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2022/2023  AO-ASTHO1001U  Tourism Value Chains and Business Models

English Title
Tourism Value Chains and Business Models

Course information

Language English
Course ECTS 5 ECTS
Type Mandatory
Level Master
Duration One Quarter
Start time of the course First Quarter
Timetable Course schedule will be posted at calendar.cbs.dk
Study board
AO Study Board for cand.soc.
Course coordinator
  • Szilvia Gyimothy Mørup-Petersen - Department of Marketing (Marketing)
Main academic disciplines
  • Marketing
  • Experience economy
Teaching methods
  • Face-to-face teaching
Last updated on 16-06-2022

Relevant links

Learning objectives
This course aims to consolidate student’s understanding of tourism value chains and business model innovations. Specific focus is given to business concepts incorporating and balancing the four pillars of sustainability (economic, sociocultural, environmental and health/one planet perspectives). The specific learning objectives of the course are the following:
  • Describe and to discuss the assumptions that underlie sustainable business strategies and models from the perspectives of organisation theory, supply chain/operations management and service management.
  • Identify and analyse the relationship between relevant models, concepts and theories from the curriculum.
  • Analyse and explain the differences between commercial, platform and cooperative hospitality service suppliers and their sustainable management practices.
  • Analyse and explain the pros and cons of working in local networks of actors - authorities, organisations and companies and align business strategies with the principles of sustainable and collaborative management.
  • Analyse and critically evaluate the special conditions for growth in the tourism industry from a sustainability perspective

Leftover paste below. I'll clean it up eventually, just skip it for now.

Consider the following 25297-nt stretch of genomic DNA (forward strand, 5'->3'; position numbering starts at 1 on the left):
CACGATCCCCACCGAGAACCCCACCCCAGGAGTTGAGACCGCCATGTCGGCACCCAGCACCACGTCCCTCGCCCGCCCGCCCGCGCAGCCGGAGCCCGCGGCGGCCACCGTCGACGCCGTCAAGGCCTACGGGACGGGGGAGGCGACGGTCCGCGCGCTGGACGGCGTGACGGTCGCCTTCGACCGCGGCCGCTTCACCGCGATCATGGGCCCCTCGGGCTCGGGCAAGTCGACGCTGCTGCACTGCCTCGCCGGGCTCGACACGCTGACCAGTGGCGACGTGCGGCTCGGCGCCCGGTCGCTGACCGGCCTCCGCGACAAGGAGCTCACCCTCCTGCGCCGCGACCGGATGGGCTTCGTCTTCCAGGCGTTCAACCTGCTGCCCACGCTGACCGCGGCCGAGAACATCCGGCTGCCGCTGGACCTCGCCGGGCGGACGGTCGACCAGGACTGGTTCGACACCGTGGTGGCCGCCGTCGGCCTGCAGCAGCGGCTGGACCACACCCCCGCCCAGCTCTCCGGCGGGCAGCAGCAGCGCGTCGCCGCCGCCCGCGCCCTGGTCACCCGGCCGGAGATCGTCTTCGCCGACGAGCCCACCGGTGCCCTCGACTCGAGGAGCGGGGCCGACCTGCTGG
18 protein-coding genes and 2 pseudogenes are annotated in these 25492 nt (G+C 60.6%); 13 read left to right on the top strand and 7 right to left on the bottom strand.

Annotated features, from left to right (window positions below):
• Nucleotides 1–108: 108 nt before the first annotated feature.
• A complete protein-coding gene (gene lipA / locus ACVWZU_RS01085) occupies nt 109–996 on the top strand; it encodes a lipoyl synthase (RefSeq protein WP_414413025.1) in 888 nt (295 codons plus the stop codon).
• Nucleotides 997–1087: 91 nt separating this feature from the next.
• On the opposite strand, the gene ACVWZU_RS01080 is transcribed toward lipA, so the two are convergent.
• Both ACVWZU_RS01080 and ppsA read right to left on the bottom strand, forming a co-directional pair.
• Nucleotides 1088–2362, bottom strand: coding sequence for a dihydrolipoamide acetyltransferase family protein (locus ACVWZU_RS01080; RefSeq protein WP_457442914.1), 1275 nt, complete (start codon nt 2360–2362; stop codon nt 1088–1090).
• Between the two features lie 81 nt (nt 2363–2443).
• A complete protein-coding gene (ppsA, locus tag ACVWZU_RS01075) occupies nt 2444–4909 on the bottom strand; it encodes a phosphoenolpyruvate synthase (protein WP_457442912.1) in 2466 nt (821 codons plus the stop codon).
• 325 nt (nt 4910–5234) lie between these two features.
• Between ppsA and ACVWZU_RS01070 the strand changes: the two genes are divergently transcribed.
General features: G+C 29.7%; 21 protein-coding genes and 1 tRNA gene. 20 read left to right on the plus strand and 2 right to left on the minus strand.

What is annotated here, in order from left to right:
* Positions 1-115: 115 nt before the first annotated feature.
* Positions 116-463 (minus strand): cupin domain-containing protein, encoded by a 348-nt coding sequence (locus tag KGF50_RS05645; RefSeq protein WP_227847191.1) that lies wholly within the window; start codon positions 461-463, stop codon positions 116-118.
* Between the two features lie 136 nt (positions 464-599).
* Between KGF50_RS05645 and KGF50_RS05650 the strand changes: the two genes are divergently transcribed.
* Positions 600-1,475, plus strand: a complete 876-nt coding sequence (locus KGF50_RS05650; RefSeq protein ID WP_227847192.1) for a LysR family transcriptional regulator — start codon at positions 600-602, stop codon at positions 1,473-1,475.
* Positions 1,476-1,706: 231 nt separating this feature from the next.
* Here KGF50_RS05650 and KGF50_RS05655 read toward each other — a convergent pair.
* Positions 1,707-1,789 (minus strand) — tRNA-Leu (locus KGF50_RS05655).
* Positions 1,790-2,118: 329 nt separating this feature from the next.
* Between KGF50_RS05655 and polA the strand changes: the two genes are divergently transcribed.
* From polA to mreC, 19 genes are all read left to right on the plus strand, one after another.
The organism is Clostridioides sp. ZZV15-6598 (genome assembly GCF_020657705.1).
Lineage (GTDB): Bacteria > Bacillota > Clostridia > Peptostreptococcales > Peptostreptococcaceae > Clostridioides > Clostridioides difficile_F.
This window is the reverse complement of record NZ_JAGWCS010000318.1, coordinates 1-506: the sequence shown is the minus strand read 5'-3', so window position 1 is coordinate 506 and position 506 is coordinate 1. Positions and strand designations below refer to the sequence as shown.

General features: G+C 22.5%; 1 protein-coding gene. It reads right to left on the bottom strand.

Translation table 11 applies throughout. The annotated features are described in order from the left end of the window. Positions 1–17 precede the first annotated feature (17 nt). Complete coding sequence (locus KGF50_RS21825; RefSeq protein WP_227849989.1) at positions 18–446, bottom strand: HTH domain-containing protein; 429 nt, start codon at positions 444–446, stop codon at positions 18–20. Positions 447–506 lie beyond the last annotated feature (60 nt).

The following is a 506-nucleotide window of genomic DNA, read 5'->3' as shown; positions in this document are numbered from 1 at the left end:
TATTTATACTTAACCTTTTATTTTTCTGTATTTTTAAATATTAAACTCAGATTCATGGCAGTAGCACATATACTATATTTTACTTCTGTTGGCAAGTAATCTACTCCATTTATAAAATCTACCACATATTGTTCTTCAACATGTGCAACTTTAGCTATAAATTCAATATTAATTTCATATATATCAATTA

• Describe and evaluate different organisational solutions to value creation and capture from a particular ethical perspective and sustainability perspective
  • Apply course relevant models and concepts, singly or combined to fit a concrete case situation under study and critically assess the value and relevance of models, concepts and theories presented throughout the course in relation to their practical application in a relevant case.
Tourism Value Chains and Business Models:
Exam ECTS 5
Examination form Home assignment - written product
Individual or group exam Individual exam
Size of written product Max. 10 pages
Assignment type Written assignment
Duration 48 hours to prepare
Grading scale 7-point grading scale
Examiner(s) One internal examiner
Exam period Autumn and Autumn
Make-up exam/re-exam
Same examination form as the ordinary exam
Description of the exam procedure

The exam is an individual, home written assignment (written product; take-home exam) with a maximum of 10 pages. The student will receive a specific case and detailed questions regarding the case. In 48 hours the students should analyse the case and apply knowledge gained through the course to answer these questions as written in the learning objectives.

Course content, structure and pedagogical approach

Course content and structure

This course will provide an advanced level understanding of value chains in global tourism, shedding light on both traditional and emerging alternative business models. Students will be able to analyse tourism and hospitality operations and supply chains with a wide range of tools to analyse its variegated sustainability implications on markets, host societies and destinations. Students will learn about business concepts innovations currently disrupting and transforming the business logic of the sector, for instance: digital platforms, local distribution systems, social entrepreneurial cooperatives. Students will discuss how public and private actors address current challenges presented by digitalization and the fourth industrial revolution, skewed competition in global supply chains, compliance SDGs (especially with regards to diversity, decent working conditions and fair distribution of benefits). You will work with complex dilemmas related to new sustainable practices in your assessment of business models.